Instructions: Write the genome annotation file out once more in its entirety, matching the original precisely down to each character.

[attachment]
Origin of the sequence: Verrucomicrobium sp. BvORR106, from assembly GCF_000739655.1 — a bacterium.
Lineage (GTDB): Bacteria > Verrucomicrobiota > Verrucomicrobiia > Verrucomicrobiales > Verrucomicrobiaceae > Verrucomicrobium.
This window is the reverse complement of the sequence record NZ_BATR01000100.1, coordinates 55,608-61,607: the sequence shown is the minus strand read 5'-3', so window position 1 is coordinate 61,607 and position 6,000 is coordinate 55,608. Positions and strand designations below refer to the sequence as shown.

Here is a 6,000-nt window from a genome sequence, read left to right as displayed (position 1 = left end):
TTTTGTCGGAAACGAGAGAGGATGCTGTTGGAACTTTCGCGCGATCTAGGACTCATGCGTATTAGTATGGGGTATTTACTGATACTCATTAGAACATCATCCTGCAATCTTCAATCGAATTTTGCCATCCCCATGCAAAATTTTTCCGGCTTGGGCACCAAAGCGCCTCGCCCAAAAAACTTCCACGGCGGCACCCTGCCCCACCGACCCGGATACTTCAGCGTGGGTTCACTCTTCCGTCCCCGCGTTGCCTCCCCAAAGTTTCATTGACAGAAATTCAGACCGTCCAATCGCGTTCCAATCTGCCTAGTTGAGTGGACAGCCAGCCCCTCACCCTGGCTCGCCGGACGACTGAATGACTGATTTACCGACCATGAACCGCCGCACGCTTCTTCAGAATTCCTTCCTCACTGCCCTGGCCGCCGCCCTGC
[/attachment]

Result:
Origin of the sequence: Verrucomicrobium sp. BvORR106, from assembly GCF_000739655.1 — a bacterium.
Lineage (GTDB): Bacteria > Verrucomicrobiota > Verrucomicrobiia > Verrucomicrobiales > Verrucomicrobiaceae > Verrucomicrobium.
This window is the reverse complement of the sequence record NZ_BATR01000100.1, coordinates 55,608-61,607: the sequence shown is the minus strand read 5'-3', so window position 1 is coordinate 61,607 and position 6,000 is coordinate 55,608. Positions and strand designations below refer to the sequence as shown.

Here is a 6,000-nt window from a genome sequence, read left to right as displayed (position 1 = left end):
TTTTGTCGGAAACGAGAGAGGATGCTGTTGGAACTTTCGCGCGATCTAGGACTCATGCGTATTAGTATGGGGTATTTACTGATACTCATTAGAACATCATCCTGCAATCTTCAATCGAATTTTGCCATCCCCATGCAAAATTTTTCCGGCTTGGGCACCAAAGCGCCTCGCCCAAAAAACTTCCACGGCGGCACCCTGCCCCACCGACCCGGATACTTCAGCGTGGGTTCACTCTTCCGTCCCCGCGTTGCCTCCCCAAAGTTTCATTGACAGAAATTCAGACCGTCCAATCGCGTTCCAATCTGCCTAGTTGAGTGGACAGCCAGCCCCTCACCCTGGCTCGCCGGACGACTGAATGACTGATTTACCGACCATGAACCGCCGCACGCTTCTTCAGAATTCCTTCCTCACTGCCCTGGCCGCCGCCCTGC